A Greek withdrawal from the euro would cause "unpredictable, irrevocable damage" to the single currency that "no rational person" should advocate, Nick Clegg is expected to warn.
In a speech in Berlin, the Deputy Prime Minister will criticise the notion "being whispered behind cupped hands" that Greece's exit could be a good thing for the rest of Europe. He will say that Europe must show leadership to find a way out of the crisis and address the problems arising from the lack of fiscal coherence in the eurozone.
"We have got to hit back against this fatalism which says that Europe can't fix this," he will say.
"By the way, let me challenge the fashionable assumption being whispered behind cupped hands - that for some countries, leaving the euro wouldn't be that bad, that actually a Greek exit now would be in everyone's best interests.
"My own view is that that wildly underestimates the unpredictable, irrevocable damage that could be done to a monetary union when it is shown not to be permanent. No rational person interested in the wealth and wellbeing of Europe's citizens could advocate taking such a risk: not with Greece's future, or our own."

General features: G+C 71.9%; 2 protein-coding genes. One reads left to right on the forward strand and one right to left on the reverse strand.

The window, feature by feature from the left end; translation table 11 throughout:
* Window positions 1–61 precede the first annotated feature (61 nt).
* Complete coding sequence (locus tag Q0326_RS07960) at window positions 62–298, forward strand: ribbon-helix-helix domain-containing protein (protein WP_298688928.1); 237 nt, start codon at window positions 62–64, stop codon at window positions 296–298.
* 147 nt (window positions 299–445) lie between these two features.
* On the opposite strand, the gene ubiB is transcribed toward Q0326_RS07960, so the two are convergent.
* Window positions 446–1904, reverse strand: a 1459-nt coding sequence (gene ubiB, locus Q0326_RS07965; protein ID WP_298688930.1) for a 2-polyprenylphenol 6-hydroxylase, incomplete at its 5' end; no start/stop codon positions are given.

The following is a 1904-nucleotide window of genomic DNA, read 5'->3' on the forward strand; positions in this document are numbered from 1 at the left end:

Mr Clegg, travelling to Berlin with Business Secretary Vince Cable, will visit a Siemens turbine factory and launch a Queen Elizabeth prize for engineering.
He will say in his speech that the response to the eurozone crisis has been "woefully fragmented" and that the decision-making process, lurching from one crisis summit to the next, is undermining public confidence.
"The tree is falling, and we are pruning one leaf at a time. It is piecemeal politics - endless tactics with no strategy," he will say. "So we must gather these overlapping problems together and solve them as one. This is a European crisis. It must be solved at the European level."
The Liberal Democrat MP will also say that one of the euro's problems is the "common monetary policy without shared fiscal arrangements". Europe must either "share common debt, or change the way money is transferred", he will say.
"You cannot have a monetary union in which one country saves, exports and invests and another spends, borrows and consumes without some mechanism to make it all add up," he will say. "So we need new fiscal instruments in the eurozone, through either eurobonds or greater transfers between eurozone members."